On October 23, 2002, Knapp Schenck filed a Verified Complaint in theSuffolk Superior Court, alleging that Lancer unlawfully used confidentialand proprietary trade secret information obtained during the parties'negotiations and Lancer's due diligence review of information pertainingto the Splash program. Specifically, Knapp Schenck contended that Lancerillegally used protected information which
included, but was not limited to: underwriting information and guidelines, including renewal and new business guidelines, the referral process, unacceptable exposures and target rate increases; account lists; broker lists; payroll and expense records; account files, including applications, policies, effective dates, premiums, rate structures, rate sheets, pricingPage 6 information, sales claims, loss history, correspondence with brokers and premium and loss ratio information; target market information; and underwriting philosophy.
Knapp Schenck alleged seven separate counts: knowing and willfullytheft and use of protected information in violation of Mass. Gen. Lawsch. 93A §§ 2, 11 (Count I); theft of trade secret information by fraudand deception in violation of Mass. Gen. Laws ch. 93 § 42A (CountII); fraudulent misrepresentation (Count III); common lawmisappropriation of protected information (Count IV); breach of theconfidentiality agreement (Count V); conversion (Count VI); and tortiousinterference with economic advantage (Count VII). Knapp Schenck soughtboth injunctive relief, in the form of preliminary and permanentinjunctions against Lancer, and monetary damages for the harm caused byLancer's conduct.
On October 30, 2002, Lancer removed the action to this Court, and onDecember 13, 2002, following discussions with the parties, I consolidatedthe request for a preliminary injunction with resolution of the case onthe merits — either through summary judgment or through trial— and ordered limited discovery in an expedited fashion.
In moving for summary judgment,4 Lancer argues that Knapp Schenckhas failed to produce any evidence that Lancer has used information itobtained in negotiations with Knapp Schenck.Page 7
Moreover, Lancer contends that, even assuming Lancer used information itreceived from Knapp Schenck, summary judgment is appropriate becauseKnapp Schenck failed to provide evidence that any of the information wasconfidential under the LOI or otherwise and thus has not shown that suchuse would have been improper.5
Lancer additionally asks this Court to impose sanctions on KnappSchenck and award Lancer attorney fees because Knapp Schenck failed toconduct an adequate investigation prior to bringing this action andfailed to withdraw its Complaint after discovery revealed that it had nobasis for its claims.
A. Motion for Summary Judgment
1. Standard of Review
Summary judgment is appropriate when "the pleadings, depositions,answers to interrogatories, and admissions on file,Page 8together with the affidavits, if any, show that there is no genuine issueas to any material fact and that the moving party is entitled to judgmentas a matter of law." Fed.R.Civ.P. 56(c). A fact is "material" if it hasthe "potential to affect the outcome of the suit under applicable law."Santiago-Ramos v. Centennial P.R. Wireless Corp., 217 F.3d 46, 52 (1stCir. 2000), and a "genuine" issue is one that "may reasonably be resolvedin favor of either party." Cadle Co. v. Hayes, 116 F.3d 957, 960 (1stCir. 1997).
In considering a motion for summary judgment, courts must view theissues in a light most favorable to the nonmoving party, indulging allreasonable inferences in that party's favor. Barreto-Rivera v.Medina-Vargas, 168 F.3d 42, 45 (1st Cir. 1999). However, to oppose themotion successfully, the nonmoving party "may not rest upon mereallegation or denials of his pleading, but must set forth specific factsshowing that there is a genuine issue for trial." Anderson v. LibertyLobby, Inc., 477 U.S. 242, 256 (1986); LeBlanc v. Great Am. Ins. Co.,6 F.3d 836, 841-42 (1st Cir. 1993), cert. denied, 511 U.S. 1018 (1994).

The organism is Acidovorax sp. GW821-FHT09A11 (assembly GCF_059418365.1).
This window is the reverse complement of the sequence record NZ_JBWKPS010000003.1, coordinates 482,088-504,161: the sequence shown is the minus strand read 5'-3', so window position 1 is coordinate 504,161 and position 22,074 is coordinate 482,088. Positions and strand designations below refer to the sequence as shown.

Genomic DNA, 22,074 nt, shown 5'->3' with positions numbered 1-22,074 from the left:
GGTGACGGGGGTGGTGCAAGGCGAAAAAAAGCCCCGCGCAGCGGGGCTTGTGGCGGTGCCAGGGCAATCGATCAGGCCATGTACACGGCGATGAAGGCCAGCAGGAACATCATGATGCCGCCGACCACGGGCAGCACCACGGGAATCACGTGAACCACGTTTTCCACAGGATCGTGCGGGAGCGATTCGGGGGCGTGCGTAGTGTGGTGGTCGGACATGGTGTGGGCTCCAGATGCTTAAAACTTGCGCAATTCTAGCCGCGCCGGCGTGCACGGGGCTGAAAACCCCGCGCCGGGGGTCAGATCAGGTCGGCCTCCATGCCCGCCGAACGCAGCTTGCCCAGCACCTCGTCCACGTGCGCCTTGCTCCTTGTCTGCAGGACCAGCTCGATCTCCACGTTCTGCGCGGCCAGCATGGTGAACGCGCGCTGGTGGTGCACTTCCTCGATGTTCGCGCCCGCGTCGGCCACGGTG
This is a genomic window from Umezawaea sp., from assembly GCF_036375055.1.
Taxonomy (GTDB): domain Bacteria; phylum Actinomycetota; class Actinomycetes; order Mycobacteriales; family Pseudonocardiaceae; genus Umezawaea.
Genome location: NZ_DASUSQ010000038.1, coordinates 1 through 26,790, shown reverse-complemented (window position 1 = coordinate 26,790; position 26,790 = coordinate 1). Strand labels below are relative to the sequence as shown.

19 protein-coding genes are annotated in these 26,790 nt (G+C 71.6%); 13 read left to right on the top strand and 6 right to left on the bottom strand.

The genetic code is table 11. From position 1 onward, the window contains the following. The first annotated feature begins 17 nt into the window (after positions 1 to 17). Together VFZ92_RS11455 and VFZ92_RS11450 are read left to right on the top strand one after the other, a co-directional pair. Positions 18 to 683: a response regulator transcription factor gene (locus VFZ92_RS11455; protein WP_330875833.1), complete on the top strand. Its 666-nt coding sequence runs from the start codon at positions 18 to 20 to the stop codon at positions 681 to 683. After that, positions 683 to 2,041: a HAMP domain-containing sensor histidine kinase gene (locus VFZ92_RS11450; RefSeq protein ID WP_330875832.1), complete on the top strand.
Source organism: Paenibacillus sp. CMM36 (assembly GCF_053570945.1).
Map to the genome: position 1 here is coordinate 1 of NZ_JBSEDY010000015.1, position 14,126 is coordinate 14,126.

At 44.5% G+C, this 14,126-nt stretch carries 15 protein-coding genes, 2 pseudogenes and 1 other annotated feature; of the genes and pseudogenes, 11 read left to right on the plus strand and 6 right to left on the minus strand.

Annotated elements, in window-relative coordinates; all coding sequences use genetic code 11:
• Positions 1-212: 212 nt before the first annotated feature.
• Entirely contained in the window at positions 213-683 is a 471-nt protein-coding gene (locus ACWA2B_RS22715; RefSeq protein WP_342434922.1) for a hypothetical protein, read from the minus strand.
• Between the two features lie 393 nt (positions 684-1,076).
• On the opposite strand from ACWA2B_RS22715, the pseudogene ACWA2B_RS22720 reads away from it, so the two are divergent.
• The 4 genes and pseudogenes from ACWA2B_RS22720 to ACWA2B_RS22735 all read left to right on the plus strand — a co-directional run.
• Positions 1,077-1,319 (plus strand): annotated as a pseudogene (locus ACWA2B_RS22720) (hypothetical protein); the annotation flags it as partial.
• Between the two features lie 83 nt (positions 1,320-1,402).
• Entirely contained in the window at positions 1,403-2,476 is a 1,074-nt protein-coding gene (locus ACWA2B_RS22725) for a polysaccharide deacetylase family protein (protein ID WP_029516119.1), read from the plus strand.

2. Improper Use
At the core of each of Knapp Schenck's claims is the allegation that inestablishing ODIN Lancer improperly used the information it obtained fromKnapp Schenck about the Splash program. See Burten v. Milton BradleyCo., 763 F.2d 461, 462-63 (1st Cir. 1985) ("The essence of the wrong [ina misappropriation claim] is generally `the breach of the duty not todisclose or toPage 9use without permission confidential information acquired from another.'")(quoting Jet Spray Cooler, Inc. v. Crampton, 377 Mass, 159, 165 (1979)).At the time it filed its Complaint, Knapp Schenck based its claims on theinference that Lancer used the information it obtained from Knapp Schenckduring the parties' negotiations concerning the Splash program. Thatinference arose out of Knapp Schenck's contentions that (1) Lancerlaunched ODIN only months after negotiations between the parties ended,despite purportedly telling Knapp Schenck that it had no experience inthe field, (2) the statements of protection for policies covered underthe ODIN and Splash programs are almost identical, (3) the customerservices offered by ODIN are substantially similar to those offered bySplash, and (4) the targeted geographic markets for the two programs areidentical. In sum, Knapp Schenck stated in its Complaint: Plaintiff believes that Defendants have, and will continue to use, all of the information that [Defendants] stole from the Plaintiff in their competing insurance program, ODIN, to Plaintiff's great detriment. With no prior expertise or experience in servicing the insurance needs of the niche market for oil heat dealers, the Defendants have within a matter of months after stealing Plaintiff's proprietary information, developed and implemented a program in direct competition with the Plaintiff's Splash® program in the very same states.